Thursday, May 18, 2006

ICU psychology

In the words of Julianne (Julia Roberts) in My Best Friend's Wedding "I only minored in psych, you understand. " Well, I didn't even minor in it, but I can share with you some of what goes on in a patient's (well, ok, this patient's) head.

You might assume that if a patient's in a coma, medically-induced or not, that not a whole lot is going on "up there." Well you'd be wrong, at least some of the time, because I was aware, occasionally. I knew that things were happening, I just didn't put them in a real context. For example, I knew that nurses were washing my hair, but I thought I was in some great Caribbean cabana (whilst attached to IVs and such), and not in a hospital room. I knew I was trying to (and succeeding) at pulling out the vent tube, but I thought I was doing it in a club house or something, not actually doing it in the present sense.

OK now this might be a wee bit morbid for some of you, but oh well. It's important. When you're somewhere between life and death (which can be a fine line), you know that you can, at any point, decide to, uh, 'cross over,' to put it euphamistically. But being the stubborn little Irish/German/ Italian girl that I am, I decided to stick it out and make the hard transition back from the lure of 'that' side to actually coming to again and thinking about getting my life back.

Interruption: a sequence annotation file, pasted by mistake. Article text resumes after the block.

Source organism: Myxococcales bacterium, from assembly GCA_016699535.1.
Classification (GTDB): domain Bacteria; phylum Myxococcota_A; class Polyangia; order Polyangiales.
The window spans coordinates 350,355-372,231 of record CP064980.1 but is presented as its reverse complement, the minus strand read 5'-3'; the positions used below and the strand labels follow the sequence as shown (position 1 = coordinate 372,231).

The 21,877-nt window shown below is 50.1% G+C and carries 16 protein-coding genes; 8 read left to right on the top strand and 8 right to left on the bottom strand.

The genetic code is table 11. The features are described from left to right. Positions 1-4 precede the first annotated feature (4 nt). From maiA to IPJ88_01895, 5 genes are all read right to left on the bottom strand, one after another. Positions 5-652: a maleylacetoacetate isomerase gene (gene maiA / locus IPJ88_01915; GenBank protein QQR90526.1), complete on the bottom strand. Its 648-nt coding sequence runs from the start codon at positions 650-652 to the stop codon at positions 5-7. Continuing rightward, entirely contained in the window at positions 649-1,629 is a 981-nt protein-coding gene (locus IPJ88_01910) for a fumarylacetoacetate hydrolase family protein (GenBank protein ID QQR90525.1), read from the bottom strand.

Do I remember people talking to me, or anything really specific? Not really. Things become somewhat clearer once I was "brought out" and the vent was pulled, but even then, things are kind of fuzzy. I remember some people coming to visit, people going in and out, stuff like that. I remember feeling like a fish in a fish bowl since the doors of the ICU rooms are sliding glass, like porch doors, and huge. You feel kind of like your bed is an island in all that sterility and machinery. And believe me, there was a lot of machinery.

Weird things hurt when you've laid essentially immobile for 14 odd days. Like your heels, from pressing into the mattress. Your elbows are sore from the same thing. And once you get back to the 'normal' floor, you find out just how quickly your body can totally abandon you if you give it the slightest little break.

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